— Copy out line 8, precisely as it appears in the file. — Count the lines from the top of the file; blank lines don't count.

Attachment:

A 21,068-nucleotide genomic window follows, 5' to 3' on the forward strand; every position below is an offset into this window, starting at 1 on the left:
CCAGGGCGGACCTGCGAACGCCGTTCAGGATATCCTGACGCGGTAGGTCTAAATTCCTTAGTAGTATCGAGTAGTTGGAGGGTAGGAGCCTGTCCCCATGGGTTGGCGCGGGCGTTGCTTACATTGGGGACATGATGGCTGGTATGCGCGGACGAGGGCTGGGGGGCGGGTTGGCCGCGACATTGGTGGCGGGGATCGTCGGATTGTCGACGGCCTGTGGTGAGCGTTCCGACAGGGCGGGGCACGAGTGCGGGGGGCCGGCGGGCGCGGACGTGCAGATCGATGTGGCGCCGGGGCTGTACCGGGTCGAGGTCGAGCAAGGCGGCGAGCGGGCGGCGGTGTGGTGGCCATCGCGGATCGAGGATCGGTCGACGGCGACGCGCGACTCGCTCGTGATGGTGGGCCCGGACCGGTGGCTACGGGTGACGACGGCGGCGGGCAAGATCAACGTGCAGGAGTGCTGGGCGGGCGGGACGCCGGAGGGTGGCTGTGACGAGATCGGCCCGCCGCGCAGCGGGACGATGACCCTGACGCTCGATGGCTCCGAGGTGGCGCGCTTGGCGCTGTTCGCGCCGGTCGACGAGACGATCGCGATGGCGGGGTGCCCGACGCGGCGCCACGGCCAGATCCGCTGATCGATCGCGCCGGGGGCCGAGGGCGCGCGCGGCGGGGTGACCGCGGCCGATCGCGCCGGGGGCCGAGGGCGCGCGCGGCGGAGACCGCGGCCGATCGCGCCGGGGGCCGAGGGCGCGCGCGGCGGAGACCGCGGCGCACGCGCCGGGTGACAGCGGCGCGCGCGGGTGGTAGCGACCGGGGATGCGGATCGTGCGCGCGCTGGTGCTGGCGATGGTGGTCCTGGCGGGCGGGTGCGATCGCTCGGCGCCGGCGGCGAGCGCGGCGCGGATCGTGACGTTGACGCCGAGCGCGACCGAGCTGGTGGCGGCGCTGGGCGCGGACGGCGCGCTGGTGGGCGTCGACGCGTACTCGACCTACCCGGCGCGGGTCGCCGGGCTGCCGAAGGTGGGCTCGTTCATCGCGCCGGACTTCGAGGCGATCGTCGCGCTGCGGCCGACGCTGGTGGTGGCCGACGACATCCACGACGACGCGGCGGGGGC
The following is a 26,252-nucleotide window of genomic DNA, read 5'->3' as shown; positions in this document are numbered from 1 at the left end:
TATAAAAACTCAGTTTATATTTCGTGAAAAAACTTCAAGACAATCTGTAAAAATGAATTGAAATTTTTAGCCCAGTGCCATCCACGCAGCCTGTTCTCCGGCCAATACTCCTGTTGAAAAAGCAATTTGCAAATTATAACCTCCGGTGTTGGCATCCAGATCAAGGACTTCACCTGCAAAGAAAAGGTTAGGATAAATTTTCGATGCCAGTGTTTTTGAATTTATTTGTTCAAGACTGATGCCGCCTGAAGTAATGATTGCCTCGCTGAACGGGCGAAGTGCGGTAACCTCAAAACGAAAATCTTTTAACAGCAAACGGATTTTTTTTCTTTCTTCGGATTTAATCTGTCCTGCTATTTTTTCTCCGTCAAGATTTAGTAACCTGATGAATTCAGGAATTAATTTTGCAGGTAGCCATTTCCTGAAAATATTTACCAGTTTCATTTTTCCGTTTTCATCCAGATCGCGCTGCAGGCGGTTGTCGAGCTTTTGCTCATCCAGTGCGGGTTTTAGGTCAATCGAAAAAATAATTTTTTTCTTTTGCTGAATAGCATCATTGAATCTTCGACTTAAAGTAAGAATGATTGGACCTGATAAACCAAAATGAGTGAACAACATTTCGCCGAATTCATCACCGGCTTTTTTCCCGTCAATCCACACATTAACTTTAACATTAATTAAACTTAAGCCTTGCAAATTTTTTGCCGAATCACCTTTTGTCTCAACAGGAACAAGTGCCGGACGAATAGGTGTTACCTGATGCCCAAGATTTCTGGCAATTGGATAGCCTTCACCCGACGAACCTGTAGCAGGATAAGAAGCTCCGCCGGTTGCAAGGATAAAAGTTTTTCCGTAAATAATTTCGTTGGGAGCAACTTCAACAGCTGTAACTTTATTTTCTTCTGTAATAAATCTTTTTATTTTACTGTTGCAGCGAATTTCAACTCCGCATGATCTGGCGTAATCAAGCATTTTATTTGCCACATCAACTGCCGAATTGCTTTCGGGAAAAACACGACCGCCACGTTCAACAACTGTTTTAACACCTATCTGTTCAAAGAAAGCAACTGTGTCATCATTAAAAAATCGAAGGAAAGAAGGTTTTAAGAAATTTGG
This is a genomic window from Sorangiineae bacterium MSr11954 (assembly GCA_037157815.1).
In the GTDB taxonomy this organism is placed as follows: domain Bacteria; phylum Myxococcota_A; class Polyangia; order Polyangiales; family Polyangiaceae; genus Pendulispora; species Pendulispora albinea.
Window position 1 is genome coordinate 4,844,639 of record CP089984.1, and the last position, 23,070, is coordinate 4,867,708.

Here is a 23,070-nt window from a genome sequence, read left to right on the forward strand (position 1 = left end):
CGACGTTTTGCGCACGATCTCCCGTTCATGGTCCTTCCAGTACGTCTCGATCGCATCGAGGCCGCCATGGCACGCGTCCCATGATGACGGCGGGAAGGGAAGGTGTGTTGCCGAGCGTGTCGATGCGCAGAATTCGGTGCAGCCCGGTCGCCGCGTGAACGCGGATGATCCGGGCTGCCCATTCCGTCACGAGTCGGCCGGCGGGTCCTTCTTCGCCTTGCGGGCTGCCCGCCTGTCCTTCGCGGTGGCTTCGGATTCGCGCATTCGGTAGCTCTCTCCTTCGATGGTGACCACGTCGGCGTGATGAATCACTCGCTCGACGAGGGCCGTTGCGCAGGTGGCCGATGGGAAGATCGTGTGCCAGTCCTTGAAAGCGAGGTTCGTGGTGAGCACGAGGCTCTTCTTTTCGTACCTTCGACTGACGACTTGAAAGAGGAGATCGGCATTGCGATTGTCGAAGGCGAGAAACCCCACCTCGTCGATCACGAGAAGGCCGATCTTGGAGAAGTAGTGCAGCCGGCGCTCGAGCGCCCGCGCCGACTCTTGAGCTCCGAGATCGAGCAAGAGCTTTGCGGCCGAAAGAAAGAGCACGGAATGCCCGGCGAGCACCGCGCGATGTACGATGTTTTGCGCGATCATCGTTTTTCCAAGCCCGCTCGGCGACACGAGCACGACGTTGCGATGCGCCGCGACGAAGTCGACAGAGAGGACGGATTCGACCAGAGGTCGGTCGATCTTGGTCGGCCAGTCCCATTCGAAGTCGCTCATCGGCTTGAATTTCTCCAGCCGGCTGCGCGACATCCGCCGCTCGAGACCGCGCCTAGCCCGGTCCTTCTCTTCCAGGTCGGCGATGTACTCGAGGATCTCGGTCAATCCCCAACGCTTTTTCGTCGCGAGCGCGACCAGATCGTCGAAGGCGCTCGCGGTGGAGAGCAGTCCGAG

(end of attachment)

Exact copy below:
Here is a 23,070-nt window from a genome sequence, read left to right on the forward strand (position 1 = left end):